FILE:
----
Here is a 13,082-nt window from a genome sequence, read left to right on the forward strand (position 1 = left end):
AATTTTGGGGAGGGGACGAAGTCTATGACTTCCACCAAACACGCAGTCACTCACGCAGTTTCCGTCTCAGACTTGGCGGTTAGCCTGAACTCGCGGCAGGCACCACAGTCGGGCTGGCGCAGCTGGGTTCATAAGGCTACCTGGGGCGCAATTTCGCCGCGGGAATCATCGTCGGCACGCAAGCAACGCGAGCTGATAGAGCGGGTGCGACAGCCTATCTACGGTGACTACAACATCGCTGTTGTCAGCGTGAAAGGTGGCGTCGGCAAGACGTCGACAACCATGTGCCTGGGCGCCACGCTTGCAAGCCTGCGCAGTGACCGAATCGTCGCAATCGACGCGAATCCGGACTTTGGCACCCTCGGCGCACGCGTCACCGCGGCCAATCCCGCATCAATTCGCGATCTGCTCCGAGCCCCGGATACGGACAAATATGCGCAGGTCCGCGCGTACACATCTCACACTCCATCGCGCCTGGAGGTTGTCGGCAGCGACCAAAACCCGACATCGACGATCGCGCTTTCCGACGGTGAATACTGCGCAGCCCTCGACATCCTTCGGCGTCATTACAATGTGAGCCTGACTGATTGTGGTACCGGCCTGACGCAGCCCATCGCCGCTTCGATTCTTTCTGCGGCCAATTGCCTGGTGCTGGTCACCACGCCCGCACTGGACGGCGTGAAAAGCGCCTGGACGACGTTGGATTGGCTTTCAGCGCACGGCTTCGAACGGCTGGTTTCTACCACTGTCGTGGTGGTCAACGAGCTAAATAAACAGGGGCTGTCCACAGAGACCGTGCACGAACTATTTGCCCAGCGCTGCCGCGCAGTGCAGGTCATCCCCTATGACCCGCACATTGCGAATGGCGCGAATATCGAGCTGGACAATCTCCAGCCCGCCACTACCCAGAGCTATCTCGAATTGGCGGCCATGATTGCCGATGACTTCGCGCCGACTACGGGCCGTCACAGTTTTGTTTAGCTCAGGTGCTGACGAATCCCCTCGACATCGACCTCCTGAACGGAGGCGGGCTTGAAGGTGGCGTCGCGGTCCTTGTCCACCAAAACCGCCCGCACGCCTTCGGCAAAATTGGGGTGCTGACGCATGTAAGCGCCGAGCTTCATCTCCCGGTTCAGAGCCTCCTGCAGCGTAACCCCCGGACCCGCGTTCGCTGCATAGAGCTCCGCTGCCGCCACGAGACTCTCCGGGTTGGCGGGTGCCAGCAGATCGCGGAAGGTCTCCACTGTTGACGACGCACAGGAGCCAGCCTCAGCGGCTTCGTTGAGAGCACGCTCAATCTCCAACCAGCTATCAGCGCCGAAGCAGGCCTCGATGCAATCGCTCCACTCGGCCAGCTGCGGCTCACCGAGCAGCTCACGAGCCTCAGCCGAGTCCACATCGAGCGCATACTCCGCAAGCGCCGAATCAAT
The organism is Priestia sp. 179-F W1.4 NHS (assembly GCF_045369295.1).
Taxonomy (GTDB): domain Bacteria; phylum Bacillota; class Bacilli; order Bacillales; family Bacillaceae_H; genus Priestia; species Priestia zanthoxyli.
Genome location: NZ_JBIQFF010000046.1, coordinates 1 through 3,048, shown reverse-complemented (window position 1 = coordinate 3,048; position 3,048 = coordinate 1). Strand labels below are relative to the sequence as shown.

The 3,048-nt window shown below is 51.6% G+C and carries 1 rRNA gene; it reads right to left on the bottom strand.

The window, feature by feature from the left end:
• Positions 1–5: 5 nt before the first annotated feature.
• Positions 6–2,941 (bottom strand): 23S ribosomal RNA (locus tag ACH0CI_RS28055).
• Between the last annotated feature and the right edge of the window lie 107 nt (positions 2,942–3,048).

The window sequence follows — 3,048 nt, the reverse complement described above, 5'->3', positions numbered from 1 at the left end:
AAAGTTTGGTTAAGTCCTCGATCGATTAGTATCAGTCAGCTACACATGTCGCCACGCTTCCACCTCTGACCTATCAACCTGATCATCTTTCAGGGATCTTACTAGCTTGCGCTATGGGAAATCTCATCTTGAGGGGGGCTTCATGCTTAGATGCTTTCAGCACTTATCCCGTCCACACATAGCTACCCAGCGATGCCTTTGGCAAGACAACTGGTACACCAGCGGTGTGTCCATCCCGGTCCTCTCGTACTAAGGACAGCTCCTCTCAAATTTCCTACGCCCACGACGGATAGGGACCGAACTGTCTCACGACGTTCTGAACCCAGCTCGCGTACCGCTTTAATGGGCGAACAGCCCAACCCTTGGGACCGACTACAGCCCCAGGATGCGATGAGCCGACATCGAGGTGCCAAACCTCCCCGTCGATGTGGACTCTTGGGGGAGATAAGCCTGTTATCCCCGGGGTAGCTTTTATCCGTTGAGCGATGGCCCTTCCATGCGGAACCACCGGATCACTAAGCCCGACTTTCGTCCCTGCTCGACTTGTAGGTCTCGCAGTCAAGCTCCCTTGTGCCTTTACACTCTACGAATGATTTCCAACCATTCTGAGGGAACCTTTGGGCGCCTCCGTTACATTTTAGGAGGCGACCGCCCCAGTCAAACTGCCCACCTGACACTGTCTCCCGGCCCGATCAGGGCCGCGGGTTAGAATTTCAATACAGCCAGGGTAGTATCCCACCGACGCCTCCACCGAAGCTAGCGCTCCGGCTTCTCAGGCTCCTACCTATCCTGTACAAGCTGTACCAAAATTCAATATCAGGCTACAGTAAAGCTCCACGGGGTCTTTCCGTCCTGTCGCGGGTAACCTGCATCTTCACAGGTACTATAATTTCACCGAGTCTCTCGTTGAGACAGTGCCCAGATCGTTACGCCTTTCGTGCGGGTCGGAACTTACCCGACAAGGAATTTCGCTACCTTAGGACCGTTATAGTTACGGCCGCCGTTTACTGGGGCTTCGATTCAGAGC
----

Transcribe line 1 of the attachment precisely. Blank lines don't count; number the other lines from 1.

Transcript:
Here is a 13,082-nt window from a genome sequence, read left to right on the forward strand (position 1 = left end):